Rita Indiana is a musician, producer, composer and author from the Dominican Republic. She is the author of three short story collections and four novels, of which Tentacle is the second to be translated into English. Set in a post-apocalyptic Santo Domingo Tentacle involves a prophecy, time travel, and cults, whilst also tackling questions of climate change, technology, queer politics and contemporary art (amongst many many other ideas).Tentacle won the Grand Prize of the Association of Caribbean Writers in 2017, the first Spanish language book to do so. It is also an utterly and wonderfully strange novel/novella, it’s absolutely packed full of ideas, probably more than you should realistically be able to fit into a novel less than 150 pages long. 

Tentacle follows the story of a young maid called Acilde Figueroa who finds herself at the heart of a prophecy; only she can travel back in time and save the ocean, and humanity along with it, from catastrophe. First, though, she must become the man she always was, all with the help of a sacred anemone. Tentacle is a confronting novel, certainly it does not shy away from addressing the topics of sex and gender, but it’s also completely compelling. It’s a pulpy and pulpy mishmash of genres, but utterly readable all the same. 

Tentacle is available November 15th from And Other Stories 

A Different Drummer – William Melvin Kelley

African-American author William Melvin Kelley has been described by the New Yorker as “the lost giant of American literature”, and has had his work compared critically to James Baldwin and William Faulkner. However, unlike those two authors, Kelley is a virtual unknown, despite the fact that he is credited with a term that you’d be hard pressed to avoid these days – woke. A Different Drummer is Kelley’s debut novel, and addresses the question of what it is like to be white in the United States, and what it is like, for all Americans, to live under the conditions of white supremacy. Published initially in 1962, A Different Drummer has been re-released this month on what would be the 81st anniversary of Kelley’s birth, and follows in the footsteps of Alone in Berlin and Stoner as “lost” masterpieces reintroduced to a new generation of readers.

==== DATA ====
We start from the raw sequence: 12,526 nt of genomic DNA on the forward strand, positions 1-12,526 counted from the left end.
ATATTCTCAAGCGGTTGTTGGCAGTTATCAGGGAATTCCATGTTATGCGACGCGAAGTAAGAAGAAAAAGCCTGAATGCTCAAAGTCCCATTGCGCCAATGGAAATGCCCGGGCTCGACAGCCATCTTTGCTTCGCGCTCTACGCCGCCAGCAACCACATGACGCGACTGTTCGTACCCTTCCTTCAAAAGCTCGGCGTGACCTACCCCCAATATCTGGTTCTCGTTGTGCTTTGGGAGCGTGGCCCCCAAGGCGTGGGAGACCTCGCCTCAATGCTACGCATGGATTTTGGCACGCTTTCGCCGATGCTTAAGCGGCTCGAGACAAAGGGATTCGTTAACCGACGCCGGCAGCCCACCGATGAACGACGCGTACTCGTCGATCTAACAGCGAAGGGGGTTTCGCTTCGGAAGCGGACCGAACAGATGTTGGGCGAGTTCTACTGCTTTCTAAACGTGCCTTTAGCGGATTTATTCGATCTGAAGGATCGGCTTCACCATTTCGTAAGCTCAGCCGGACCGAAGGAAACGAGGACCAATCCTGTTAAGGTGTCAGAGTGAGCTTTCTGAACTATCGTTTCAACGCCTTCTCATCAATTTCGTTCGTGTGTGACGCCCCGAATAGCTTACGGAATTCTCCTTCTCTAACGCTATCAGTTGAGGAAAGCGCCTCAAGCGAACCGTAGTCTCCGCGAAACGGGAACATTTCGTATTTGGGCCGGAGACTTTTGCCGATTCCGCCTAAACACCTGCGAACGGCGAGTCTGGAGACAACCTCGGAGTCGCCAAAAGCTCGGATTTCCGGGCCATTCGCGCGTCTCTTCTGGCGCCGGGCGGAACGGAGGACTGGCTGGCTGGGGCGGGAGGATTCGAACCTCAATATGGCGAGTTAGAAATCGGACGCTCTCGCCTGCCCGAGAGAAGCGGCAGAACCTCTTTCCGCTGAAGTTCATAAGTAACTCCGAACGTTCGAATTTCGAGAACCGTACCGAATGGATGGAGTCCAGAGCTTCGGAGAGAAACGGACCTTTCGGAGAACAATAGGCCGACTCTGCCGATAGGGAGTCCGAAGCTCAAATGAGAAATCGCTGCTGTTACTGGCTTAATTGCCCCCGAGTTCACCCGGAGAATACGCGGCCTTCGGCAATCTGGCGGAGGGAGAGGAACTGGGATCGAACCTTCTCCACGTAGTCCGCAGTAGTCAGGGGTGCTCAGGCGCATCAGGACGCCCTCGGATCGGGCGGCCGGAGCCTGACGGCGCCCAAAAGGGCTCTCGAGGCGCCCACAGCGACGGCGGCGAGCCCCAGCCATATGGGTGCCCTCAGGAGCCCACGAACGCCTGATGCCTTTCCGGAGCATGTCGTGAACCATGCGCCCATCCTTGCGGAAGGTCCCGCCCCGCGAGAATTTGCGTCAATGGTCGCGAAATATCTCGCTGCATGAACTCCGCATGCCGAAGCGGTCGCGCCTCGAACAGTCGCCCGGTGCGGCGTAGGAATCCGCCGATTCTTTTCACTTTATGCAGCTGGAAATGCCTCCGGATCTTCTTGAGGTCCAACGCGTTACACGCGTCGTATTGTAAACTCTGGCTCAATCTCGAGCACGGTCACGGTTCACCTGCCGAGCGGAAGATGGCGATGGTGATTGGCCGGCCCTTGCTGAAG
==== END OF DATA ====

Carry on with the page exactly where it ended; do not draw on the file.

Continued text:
A Different Drummer is set in 1957 in a fictional southern US state between Alabama and Mississippi. One day, a young black farmer called Tucker Caliban throws salt on his field, shoots his horse and livestock and sets fire to his house and departs the state, with the entire African-American population following shortly after him. Interestingly, however, whilst the plot of the book is driven by the actions of the African-American population, the story is told exclusively through the eyes of the white townsfolk. Given the current climate in the United States, and indeed here in Australia too, it’s hard not to characterise this re-release as anything but timely. Whilst it might have been released in 1962, it is certainly as relevant and potent today. 

A Different Drummer is available now through Hachette Australia 

The Corset – Laura Purcell

The Corset is the new, highly anticipated, Victorian chiller from British author Laura Purcell. The Corset follows the actions of Dorothea and Ruth, two very different women. Dorothea Truelove is a young, wealthy and beautiful woman, whilst Ruth Butterham is young, poor and awaiting trial for murder. With Dorothea’s charitable work leading her to Oakgate Prison, she is delighted to get a chance to explore her fascination with phrenology. However, her encounters with Ruth will lead her to question her rationality and faith in redemption. For you see, Ruth, a seamstress believes she can control people’s fates through the clothes she makes for them. 

The Corset, like The Silent Companions before it, is another wonderfully chilling take on Victorian gothic literature. It’s filled with plenty of narrative twists and turns, and plenty of macabre atmospherics. Headed up by two compelling female characters The Corset, whilst a gripping thriller, also manages to effectively explore the expectations and role of women in Victorian society across the social classes. Fans of Purcell’s The Silent Companions will not be disappointed, and it should appeal to fans of Sarah Perry, Margaret Atwood’s Alias Grace and Sarah Waters. 

The Corset is available now through Bloomsbury Australia

Header Image by Joshua James Sandells 

Simon Clark

Simon Clark is the Books Editor at the AU review. A reader of books and admirer of songs, Simon has a PhD in English and Comparative Literature. All errant apostrophes are his, and his alone. You can find him on Twitter and Instagram at @simonjclark